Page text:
50,000 rupee reward offered in case of pregnant elephant killed by a firecracker in Kerala, India

Human – wildlife conflict in India often leads to animals maimed and killed

Humane Society International / India


Arindam Bhattacharya/Alamy Stock Photo

Malappuram, India—Animal charity Humane Society International/India is offering a reward of up to 50,000 IN rupees in Malappuram district of Kerala, for information leading to the positive identification, arrest and conviction of those responsible for the killing of a pregnant elephant who ate a fire cracker believed to have been stuffed in a pineapple or other food item. She suffered catastrophic facial injuries and a slow, painful death.

Police reports show that the incident is believed to have occurred on 27 May when the elephant ate a firecracker-filled pineapple that was originally intended as a snare to catch wild boar. When the firecracker exploded in her mouth, the elephant is reported to have stood for a significant time in the Velliyar River with her trunk in the water, presumably for pain relief.

Following the incident, the Rapid Response Team of the Kerala Forest Department rushed to the scene to attempt a rescue but the elephant succumbed to her injuries. A post mortem revealed that the cause of death was asphyxia as a result of water entering her lungs and trachea.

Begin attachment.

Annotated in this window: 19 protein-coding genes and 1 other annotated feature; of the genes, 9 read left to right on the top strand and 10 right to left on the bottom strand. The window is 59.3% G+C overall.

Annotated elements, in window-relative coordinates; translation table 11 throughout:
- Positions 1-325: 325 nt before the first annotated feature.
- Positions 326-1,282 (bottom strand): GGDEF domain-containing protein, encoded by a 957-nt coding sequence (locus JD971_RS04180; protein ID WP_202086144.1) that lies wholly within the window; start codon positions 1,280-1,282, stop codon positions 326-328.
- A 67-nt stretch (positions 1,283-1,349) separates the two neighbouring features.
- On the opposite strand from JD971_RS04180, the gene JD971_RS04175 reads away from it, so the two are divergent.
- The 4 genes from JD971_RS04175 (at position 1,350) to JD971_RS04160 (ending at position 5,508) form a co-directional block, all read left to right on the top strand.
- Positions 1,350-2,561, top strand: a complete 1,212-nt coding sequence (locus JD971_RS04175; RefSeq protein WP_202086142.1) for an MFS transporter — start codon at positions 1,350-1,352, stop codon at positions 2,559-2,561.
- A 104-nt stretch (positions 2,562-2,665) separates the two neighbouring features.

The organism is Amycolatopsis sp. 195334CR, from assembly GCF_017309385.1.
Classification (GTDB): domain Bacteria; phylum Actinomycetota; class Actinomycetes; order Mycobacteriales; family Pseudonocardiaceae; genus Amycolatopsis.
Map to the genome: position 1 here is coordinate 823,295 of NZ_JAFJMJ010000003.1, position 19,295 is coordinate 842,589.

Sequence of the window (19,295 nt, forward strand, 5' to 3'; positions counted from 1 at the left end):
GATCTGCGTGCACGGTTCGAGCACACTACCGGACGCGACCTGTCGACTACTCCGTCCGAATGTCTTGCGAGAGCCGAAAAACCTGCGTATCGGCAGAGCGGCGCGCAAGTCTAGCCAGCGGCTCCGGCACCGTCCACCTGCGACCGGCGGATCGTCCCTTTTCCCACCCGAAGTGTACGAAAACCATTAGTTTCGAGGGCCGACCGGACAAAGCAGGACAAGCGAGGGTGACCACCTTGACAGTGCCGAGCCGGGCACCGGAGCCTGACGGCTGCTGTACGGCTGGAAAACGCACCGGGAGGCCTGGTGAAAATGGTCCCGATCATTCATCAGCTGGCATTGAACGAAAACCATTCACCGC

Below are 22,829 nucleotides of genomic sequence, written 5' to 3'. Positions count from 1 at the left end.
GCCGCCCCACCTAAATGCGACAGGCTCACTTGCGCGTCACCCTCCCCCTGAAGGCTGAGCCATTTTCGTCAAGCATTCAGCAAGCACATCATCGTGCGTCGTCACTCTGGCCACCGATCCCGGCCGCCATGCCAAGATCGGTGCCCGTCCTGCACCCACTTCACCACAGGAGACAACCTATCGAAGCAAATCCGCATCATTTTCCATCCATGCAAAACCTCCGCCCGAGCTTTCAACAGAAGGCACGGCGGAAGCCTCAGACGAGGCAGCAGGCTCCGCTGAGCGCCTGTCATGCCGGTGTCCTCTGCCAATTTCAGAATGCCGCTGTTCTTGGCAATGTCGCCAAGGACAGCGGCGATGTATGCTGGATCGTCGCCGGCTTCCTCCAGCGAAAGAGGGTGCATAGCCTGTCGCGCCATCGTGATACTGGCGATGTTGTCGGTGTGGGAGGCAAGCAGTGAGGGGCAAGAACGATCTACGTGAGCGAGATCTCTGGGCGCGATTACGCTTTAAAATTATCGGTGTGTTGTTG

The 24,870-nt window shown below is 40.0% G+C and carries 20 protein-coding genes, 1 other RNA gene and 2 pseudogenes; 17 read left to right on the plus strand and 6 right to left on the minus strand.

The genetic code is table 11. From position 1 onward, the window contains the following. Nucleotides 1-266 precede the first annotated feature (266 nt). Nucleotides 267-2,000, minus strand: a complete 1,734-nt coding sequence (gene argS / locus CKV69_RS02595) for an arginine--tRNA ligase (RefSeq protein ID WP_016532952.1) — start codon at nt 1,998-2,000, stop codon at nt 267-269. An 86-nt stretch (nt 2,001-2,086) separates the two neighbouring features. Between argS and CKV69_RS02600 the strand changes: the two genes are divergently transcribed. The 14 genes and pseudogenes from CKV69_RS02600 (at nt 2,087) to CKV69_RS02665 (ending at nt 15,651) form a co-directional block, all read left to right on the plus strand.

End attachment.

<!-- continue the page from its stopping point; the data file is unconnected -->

Sumanth Bindumadhav, wildlife campaign manager for HSI/India said “Regrettably in India, human conflict with wild animals such as wild boars and elephants is a common problem, and often these animals can be maimed or killed by local communities experiencing crop damage and other issues. We don’t yet know if the firecracker-pineapple was maliciously fed to the elephant, or if it was a tragic accident, but whether the intended victim was a boar or an elephant, tragic incidents like this demonstrate the urgent need for better and humane ways to manage wildlife. Community education coupled with the introduction of crop insurance schemes would also safeguard the interests of people as well as the welfare of animals. We hope that by offering a reward for information, those responsible can be apprehended and a strong message will be sent out that treating wildlife in this way is unacceptable.”

Human-wildlife conflict is an unfortunate consequence of increasing fragmentation of wildlife habitats and a growing intolerance to living alongside wild animals in several parts of India. However, sustainable conflict preparedness and management planning methods need to be employed by the forest departments of all states, without which, some citizens choose to take matters into their own hands leading to animal cruelty.

Download video from the scene.

ENDS

Media Contact: Shambhavi Tiwari, stiwari@hsi.org, +91 8879834125

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